Do not make it easy!
Scleroderma is a rare autoimmune disease of complex and yet not fully understood origin which affects all the skin and connective tissue in our bodies.
It affects about 2500 to 3000 people in Portugal and it is estimated that between 1-5 people for every 1000 people in the world suffer from this disease (2017 USA and UK data).
Its signs and symptoms vary, as it involves different organs (hence the name Systemic Sclerosis) and as such, it can also affect the lungs.
Therefore, Systemic Sclerosis or Scleroderma patients, in addition to being subject to chronic respiratory diseases, can also suffer from severe complications caused by acute respiratory infections, such as pneumonia.
These are times of extra care.
In the current health scenario in the country and in the world, it is imperative not to facilitate and to continue the medication prescribed by our medical specialist, which is adjusted to each one of us. It is also important to contact the doctor in case something feels strange or out of the ordinary as well as to exercise regularly and to pay special attention to what we eat.
Bearing in mind the fragility of the immune system not only due to the disease itself but also to the standard treatment of this pathology, Scleroderma patients must protect themselves from any severe respiratory diseases such as pneumonia or the flu, mainly through vaccination.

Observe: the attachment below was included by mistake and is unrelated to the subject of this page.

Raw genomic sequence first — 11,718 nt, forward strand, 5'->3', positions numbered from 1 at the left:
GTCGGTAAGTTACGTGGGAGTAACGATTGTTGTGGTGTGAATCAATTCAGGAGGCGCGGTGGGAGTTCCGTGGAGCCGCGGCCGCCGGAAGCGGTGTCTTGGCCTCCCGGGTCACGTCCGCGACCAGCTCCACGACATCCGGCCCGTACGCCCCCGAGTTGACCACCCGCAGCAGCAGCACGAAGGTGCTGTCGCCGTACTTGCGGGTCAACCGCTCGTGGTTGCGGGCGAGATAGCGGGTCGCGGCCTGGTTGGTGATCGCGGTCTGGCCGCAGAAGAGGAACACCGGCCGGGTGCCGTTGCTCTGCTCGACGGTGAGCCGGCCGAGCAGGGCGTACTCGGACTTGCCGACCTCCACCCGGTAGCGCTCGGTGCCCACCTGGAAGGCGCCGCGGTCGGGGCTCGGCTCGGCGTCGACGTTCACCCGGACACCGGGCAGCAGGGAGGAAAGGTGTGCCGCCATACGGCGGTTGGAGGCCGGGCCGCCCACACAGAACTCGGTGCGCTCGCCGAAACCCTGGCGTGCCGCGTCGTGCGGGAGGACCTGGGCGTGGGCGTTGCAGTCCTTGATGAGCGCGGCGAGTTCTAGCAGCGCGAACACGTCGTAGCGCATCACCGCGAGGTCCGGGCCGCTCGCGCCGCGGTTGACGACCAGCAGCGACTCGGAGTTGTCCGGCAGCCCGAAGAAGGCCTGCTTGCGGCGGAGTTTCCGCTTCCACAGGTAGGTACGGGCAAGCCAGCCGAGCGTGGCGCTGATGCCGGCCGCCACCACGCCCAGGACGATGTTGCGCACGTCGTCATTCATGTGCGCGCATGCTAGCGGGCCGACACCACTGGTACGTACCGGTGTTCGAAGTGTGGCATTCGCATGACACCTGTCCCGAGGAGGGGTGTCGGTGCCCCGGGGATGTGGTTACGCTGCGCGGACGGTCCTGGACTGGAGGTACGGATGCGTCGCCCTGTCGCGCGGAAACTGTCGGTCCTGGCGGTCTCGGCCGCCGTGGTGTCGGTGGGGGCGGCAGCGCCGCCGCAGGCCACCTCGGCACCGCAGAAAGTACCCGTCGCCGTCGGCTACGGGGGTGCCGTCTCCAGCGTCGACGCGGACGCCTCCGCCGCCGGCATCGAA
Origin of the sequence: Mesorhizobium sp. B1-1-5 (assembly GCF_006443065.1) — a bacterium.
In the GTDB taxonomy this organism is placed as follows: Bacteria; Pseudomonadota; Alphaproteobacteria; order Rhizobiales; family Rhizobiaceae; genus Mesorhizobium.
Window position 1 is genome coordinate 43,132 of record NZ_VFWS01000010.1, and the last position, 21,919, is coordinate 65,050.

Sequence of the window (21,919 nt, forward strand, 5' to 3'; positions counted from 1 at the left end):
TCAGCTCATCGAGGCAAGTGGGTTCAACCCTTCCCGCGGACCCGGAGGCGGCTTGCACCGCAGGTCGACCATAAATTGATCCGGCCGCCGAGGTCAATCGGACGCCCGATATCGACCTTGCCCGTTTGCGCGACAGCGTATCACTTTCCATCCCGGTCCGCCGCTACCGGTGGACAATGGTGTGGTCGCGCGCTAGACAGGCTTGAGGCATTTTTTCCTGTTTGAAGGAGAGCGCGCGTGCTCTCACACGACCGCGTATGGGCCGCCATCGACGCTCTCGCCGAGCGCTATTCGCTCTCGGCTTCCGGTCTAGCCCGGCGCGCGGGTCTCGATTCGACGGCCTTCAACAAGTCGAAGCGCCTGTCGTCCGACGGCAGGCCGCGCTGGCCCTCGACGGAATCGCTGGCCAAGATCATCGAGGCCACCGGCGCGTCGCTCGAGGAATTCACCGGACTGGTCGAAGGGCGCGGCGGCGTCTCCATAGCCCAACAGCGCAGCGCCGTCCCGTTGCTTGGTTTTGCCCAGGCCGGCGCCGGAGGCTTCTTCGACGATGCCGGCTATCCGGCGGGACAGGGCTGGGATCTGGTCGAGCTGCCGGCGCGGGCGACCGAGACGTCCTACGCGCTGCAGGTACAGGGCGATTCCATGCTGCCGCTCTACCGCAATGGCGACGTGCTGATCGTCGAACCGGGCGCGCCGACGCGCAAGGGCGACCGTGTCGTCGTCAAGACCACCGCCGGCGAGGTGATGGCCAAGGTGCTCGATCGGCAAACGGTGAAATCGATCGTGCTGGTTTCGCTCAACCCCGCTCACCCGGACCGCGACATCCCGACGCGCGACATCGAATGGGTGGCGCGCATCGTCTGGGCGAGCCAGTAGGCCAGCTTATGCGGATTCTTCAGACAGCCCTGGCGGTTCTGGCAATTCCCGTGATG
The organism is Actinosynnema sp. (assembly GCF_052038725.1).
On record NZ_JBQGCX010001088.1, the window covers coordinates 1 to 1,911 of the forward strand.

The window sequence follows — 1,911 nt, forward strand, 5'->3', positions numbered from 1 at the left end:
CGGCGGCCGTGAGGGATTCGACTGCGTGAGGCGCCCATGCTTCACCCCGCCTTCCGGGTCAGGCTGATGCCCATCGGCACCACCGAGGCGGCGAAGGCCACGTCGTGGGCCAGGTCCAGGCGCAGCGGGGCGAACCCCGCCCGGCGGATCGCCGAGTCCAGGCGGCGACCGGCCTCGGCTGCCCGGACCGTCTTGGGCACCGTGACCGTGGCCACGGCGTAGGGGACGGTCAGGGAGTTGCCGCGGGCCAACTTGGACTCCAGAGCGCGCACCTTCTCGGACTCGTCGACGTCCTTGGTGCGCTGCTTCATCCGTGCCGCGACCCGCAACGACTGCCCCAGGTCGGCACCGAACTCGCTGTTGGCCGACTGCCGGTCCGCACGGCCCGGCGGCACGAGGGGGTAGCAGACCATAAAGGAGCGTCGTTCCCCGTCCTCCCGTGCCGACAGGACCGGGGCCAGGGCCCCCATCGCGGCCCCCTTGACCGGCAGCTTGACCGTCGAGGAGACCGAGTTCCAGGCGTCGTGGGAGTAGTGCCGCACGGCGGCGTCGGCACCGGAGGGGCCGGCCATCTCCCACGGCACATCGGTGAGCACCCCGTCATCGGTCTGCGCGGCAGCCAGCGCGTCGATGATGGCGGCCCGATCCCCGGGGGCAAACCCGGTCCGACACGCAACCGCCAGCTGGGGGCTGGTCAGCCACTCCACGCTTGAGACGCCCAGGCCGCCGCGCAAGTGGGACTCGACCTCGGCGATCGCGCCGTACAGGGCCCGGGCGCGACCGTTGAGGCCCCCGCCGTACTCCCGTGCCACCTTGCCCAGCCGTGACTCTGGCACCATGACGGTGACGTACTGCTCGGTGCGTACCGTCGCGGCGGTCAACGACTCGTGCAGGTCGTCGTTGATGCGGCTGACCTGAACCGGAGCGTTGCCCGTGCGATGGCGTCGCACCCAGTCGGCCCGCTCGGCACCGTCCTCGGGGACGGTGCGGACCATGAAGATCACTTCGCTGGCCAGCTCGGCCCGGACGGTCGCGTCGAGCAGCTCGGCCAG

Currently, there is no indication that the anti-inflammatory therapy should be stopped.
Each individual should try to understand and evaluate if they are experiencing any of the symptoms related to the Covid-19 (fever, cough, muscle pain, loss of smell or taste or shortness of breath) that they have experienced before or if the symptoms are new and different. They must note that the fever and shortness of breath in the Covid-19 pandemic are more acute than usual.
Without a vaccine or effective treatment against the new coronavirus, it is of high importance to follow the safety and hygiene recommendations and guidelines by the health authorities and the World Health Organisation.
The watch word is: “Do not make it easy!”
Maria José Guimarães
Coordinator of the Pneumology Service of the Luz-Guimarães Hospital
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Article by doctor Susana Oliveira, graduated Hospital Assistant and Systemic Sclerosis Consulting Coordinator at the Professor Doutor Fernando Fonseca Hospital